Ira’s situation remains hard–she’s alone with the children. Many health problems.
And most importantly, they are still shooting there. Their house is on the very edge of Ukrainian advance. No cellar.
Do you know what Vika, her daughter, said after one of the bombardments?
“Mom, relax. Where are we to run to? What happens, happens.”

We help every day

These are people under our constant care–there are two stories in this post.
Stories of those who suffer. Who can’t cope on their own.
In this blog, most stories are about people who can’t cope on their own…
Some chide me that there aren’t enough positive stories. What can one say? I agree. Not many positive stories because where things are going well, I and my team aren’t needed.
But the stories which you read are not the most tragic if only because they us.
And yes, we help every day, regardless of whether I write about it every day.
Behind each such post there is tremendous effort by many people.
Please read.
Our Natasha with epilepsy. The husband died in ’14. She had a swelling on her head, required trepanning. Now about a quarter of the head is covered with plastic. Two kids, destroyed home, disabled mother. It’s all on the shoulders of this one woman, sometimes one can’t believe such things are possible(((
We’ve been helping her fro a long time.
It’s difficult to find work with such diagnoses. People get fired after one epileptic fit. She didn’t have the before the war, but after…After, I think, there is no need to explain.
Natasha once again needs help with the treatment.

She now has a swelling on the lower jaw. Lymph nodes.
She got a prescription. We got her what she needed for one round of treatment, but she’ll need 14 more ((((
That’s simply unaffordable for Natasha.
If it weren’t for you, it’s hard to imagine what would have happened to her last year.

Medications are not extremely costly, but a large amount is needed constantly.
And yes, she also has a disabled mother and two kids to care for.
She turned 35 on March 21.
She was born the same year I was.
And I can’t simply imagine what it means to be in the midst of war, alone with children.
Without a husband and in such poor health.

Please label contributions for her “Natasha”.
She really needs our help now.
Everything goes for the medications.
But she also needs to eat, feed and clothe the children.


These are our sisters. Or, rather, it’s the older Marina with her mom after a stroke. The mother which abandoned them, forcing them to survive on their own. What a turn-about.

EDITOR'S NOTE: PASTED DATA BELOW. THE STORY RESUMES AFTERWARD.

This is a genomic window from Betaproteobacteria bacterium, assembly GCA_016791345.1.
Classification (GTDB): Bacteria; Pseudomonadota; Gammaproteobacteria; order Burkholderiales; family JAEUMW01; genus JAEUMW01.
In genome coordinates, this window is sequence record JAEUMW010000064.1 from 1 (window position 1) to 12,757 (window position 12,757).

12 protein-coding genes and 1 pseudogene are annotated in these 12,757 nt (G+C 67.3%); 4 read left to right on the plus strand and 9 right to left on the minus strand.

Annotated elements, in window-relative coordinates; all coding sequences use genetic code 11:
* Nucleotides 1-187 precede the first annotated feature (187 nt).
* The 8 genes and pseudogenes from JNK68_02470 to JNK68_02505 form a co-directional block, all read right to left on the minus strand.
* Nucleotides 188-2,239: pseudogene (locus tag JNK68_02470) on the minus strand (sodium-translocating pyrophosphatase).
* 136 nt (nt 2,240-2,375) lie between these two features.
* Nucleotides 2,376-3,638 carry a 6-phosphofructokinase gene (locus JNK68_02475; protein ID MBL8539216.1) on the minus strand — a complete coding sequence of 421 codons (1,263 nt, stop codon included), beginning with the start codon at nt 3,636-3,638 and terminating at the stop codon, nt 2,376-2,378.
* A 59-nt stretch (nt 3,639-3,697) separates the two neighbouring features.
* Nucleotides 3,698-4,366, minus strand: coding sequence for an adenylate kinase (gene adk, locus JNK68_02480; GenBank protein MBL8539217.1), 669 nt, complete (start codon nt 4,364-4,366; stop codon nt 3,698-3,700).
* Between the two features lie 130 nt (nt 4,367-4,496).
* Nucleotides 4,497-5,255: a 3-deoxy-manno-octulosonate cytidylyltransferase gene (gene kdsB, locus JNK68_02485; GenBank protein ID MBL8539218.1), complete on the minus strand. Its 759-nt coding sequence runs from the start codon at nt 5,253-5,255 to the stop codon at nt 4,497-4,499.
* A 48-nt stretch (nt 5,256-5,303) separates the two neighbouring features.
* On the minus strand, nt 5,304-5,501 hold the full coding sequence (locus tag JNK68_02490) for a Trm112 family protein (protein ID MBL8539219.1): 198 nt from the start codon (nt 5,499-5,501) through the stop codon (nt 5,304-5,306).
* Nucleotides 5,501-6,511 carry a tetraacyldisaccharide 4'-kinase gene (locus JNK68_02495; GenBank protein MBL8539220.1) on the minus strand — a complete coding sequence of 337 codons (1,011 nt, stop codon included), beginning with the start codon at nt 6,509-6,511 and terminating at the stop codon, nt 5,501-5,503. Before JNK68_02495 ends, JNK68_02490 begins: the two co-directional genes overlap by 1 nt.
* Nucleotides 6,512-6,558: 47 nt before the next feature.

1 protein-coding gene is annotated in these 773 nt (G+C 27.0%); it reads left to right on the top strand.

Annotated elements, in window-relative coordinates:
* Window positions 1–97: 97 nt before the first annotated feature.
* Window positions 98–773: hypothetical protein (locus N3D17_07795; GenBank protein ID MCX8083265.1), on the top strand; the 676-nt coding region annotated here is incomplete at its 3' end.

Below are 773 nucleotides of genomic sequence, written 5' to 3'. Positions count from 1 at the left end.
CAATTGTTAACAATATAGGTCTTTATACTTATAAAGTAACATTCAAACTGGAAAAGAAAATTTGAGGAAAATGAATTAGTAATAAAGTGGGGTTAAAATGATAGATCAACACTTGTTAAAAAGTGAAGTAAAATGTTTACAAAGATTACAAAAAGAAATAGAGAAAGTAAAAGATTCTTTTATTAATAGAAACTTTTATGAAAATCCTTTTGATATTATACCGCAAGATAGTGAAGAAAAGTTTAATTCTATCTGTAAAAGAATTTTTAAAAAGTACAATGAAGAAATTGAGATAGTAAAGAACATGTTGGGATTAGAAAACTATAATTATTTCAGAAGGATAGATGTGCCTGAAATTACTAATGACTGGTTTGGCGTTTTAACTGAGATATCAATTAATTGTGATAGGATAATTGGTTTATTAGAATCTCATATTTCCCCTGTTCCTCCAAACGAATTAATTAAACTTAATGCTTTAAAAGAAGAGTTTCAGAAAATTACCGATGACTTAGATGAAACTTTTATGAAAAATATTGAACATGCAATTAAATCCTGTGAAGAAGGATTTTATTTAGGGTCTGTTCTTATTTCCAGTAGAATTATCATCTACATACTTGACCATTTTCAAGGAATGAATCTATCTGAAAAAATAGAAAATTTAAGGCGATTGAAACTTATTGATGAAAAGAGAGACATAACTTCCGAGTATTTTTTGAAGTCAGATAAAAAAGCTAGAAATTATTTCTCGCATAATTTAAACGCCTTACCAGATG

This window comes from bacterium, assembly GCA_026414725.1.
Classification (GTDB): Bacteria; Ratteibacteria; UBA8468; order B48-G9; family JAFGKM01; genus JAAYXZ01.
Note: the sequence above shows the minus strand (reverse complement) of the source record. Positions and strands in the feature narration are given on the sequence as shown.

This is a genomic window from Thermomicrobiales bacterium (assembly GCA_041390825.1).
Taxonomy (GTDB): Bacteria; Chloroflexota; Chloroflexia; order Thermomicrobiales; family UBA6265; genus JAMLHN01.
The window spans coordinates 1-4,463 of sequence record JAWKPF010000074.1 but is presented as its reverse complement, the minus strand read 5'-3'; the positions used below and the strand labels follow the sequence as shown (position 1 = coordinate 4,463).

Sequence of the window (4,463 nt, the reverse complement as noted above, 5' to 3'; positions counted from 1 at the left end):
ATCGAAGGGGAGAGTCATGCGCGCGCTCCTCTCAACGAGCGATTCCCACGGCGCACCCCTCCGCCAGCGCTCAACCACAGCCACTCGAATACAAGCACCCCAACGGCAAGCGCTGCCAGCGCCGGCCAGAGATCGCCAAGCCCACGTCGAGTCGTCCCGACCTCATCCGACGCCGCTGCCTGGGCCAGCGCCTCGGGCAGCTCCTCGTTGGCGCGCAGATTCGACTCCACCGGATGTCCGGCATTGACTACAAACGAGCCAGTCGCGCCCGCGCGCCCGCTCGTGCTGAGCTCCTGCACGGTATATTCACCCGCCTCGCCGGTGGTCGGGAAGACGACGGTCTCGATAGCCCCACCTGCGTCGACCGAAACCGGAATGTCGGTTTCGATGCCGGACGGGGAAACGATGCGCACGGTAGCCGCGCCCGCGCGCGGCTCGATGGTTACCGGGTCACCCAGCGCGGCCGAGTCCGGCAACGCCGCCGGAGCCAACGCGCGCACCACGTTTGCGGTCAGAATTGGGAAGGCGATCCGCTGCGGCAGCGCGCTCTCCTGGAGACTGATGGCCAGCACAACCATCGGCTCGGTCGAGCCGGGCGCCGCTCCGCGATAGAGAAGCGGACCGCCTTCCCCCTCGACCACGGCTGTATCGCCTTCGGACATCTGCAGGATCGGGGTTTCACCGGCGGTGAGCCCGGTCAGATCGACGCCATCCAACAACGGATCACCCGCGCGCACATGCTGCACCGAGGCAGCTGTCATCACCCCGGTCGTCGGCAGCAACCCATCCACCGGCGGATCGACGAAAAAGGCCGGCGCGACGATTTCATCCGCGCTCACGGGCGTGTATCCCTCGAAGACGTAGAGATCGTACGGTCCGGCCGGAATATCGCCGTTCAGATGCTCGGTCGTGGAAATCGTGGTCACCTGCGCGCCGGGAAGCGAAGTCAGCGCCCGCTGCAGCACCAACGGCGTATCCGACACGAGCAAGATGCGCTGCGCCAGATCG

Things like that happen.
They happen because there are amazing people. And our sisters are the most amazing. I’m writing that such thing “happen”, but in reality there are few such people. I’ll be honest–I don’t know how I would have acted in her place. I fear I wouldn’t be as noble.

Our aid during the last four visits.

There are news about the mother. She can sit now. That’s only thanks to the girls who care for her.
Zhenya says that “the doctor who brought them in was surprised: ‘I wouldn’t have expected it’. She still has problems on the right side. Especially the hand. It’s swelling, there is no movement or sensitivity. There is sharp pain when they try to establish movement in the right shoulder joint”.

The girls live on Marina’s salary. Alyona goes to school.
The mother requires serious care.
That’s how things are.

Please label contributions for the girls “sisters”.

Friends, thank you for reading this, thank you for your help and caring!

If you want to help the people of the Donbass, please write me in person through LiveJournal, facebookV Kontakte, or email: Paypal address:


No dictionary entry found.
Looked up word: Friends, thank you for reading this, thank you for your help and caring!


Dear Lord, I don’t know what to say.
My hands are dropping.
We visited Larisa, the mother, and Marina in Lugansk in the spring of 2017. Very pleasant, bright people with a hard fate. Marina was 13 then. I remember her modest but hard gaze: “I’m not afraid of anything, my father died in my arms.” Cancer…They know what war is. They had “incoming” during the entire summer and fall, when the father was dying…
Their life was difficult, we brought them a lot of food and clothing. The girls’ sight began to deteriorate, we helped buy glasses and carry out tests. They gave us tea and didn’t want to see us leave.
Larisa is a very attractive woman, modest and soft, she really wanted to repay us somehow.
And then…
We haven’t spoken to each other in a long time. It turns out they lost our phone. Lena happened to be driving by so dropped in to see how things were going…
And…she couldn’t recognize Larisa. The woman burned out in three months! Simply burned out.
Look at the photos.

Spring 2017

Continue reading